a Significant P value ( P < .05) for the given glaucoma characteristic being considered.



Glaucoma Characteristics


PCG and GFCS cohorts had comparable IOPs at presentation and similar mean IOPs over the entire follow-up period ( Table 4 ). However, the PCG cohort had a significantly lower mean IOP at last follow-up than the GFCS cohort and sustained a greater decrease in IOP between presentation and last follow-up. Mean number of glaucoma medications at last follow-up was lower in eyes with PCG than in eyes with GFCS (1.49 [IQR 0-2] vs 2.54 [IQR 1-4], P < .0001).



Table 4

Intraocular Pressure in the Worse-Affected Eye of Children With Primary Congenital Glaucoma vs Children With Glaucoma Following Cataract Surgery





























Characteristic PCG Group Median [IQR] GFCS Group Median [IQR] P Value
IOP at presentation (mm Hg) 27.62 [22.1-34.0] 25.25 [21, 31.3] .22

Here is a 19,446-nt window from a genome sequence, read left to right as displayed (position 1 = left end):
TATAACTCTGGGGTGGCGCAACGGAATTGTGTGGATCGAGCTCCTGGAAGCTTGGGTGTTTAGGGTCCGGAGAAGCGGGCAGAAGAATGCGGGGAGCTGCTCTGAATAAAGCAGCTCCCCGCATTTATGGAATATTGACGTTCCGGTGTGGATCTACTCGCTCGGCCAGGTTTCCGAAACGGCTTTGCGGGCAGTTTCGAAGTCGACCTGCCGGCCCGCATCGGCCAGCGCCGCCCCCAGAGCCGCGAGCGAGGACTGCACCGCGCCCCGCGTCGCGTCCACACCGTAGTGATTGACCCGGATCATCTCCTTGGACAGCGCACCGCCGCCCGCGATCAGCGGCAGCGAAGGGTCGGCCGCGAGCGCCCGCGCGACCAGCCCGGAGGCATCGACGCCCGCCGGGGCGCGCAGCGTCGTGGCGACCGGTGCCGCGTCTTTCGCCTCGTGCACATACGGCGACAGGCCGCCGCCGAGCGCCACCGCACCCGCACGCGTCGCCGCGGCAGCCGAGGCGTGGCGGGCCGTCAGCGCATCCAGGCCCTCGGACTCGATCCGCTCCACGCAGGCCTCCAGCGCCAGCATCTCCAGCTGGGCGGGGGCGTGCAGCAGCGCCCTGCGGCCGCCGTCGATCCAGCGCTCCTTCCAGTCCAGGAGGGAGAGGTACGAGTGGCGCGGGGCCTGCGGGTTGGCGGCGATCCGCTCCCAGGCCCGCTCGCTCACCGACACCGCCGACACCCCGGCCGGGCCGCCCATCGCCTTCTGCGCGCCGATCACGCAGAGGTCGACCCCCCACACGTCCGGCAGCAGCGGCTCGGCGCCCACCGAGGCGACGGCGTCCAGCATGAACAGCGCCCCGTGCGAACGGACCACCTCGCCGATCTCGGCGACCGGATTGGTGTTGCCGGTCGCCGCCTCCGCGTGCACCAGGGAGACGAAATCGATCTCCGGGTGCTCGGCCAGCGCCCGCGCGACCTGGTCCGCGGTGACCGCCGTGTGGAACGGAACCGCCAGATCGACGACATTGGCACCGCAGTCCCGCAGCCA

IOP over follow-up period (mm Hg) 18.75 [16.4, 21.2] 19.78 [16.8, 22] .38
IOP at last follow-up (mm Hg) 15.50 [12.1, 19.4] 17.50 [14.9, 22] .037 a
ΔIOP (first to last follow-up, mm Hg) -11.25 [-16.8, -5.5] -6.63 [-12.0, -0.4] .014 a

GFCS = glaucoma following cataract surgery; IOP = intraocular pressure; IQR = interquartile range; PCG = primary congenital glaucoma.

IQR shown as [25%, 75%].

a Significant P value ( P < .05) for the given glaucoma characteristic being considered.



Glaucoma Surgery


The number of glaucoma surgeries performed on affected eyes in the 2 glaucoma cohorts over the follow-up period was similar (PCG: median 1.0 [IQR 1-2] vs GFCS: 1.25 [IQR 0.5-2.0], P = .09). The PCG cohort underwent fewer intraocular surgeries than the GFCS group (mean 1.69 [IQR 1-2] vs 3.2 [IQR 2-4], P < .0001). Surgery was required in the vast majority of eyes in both cohorts: only 13 PCG eyes (9.4%) and 21 GFCS eyes (25.6%) underwent no glaucoma surgery during the study period.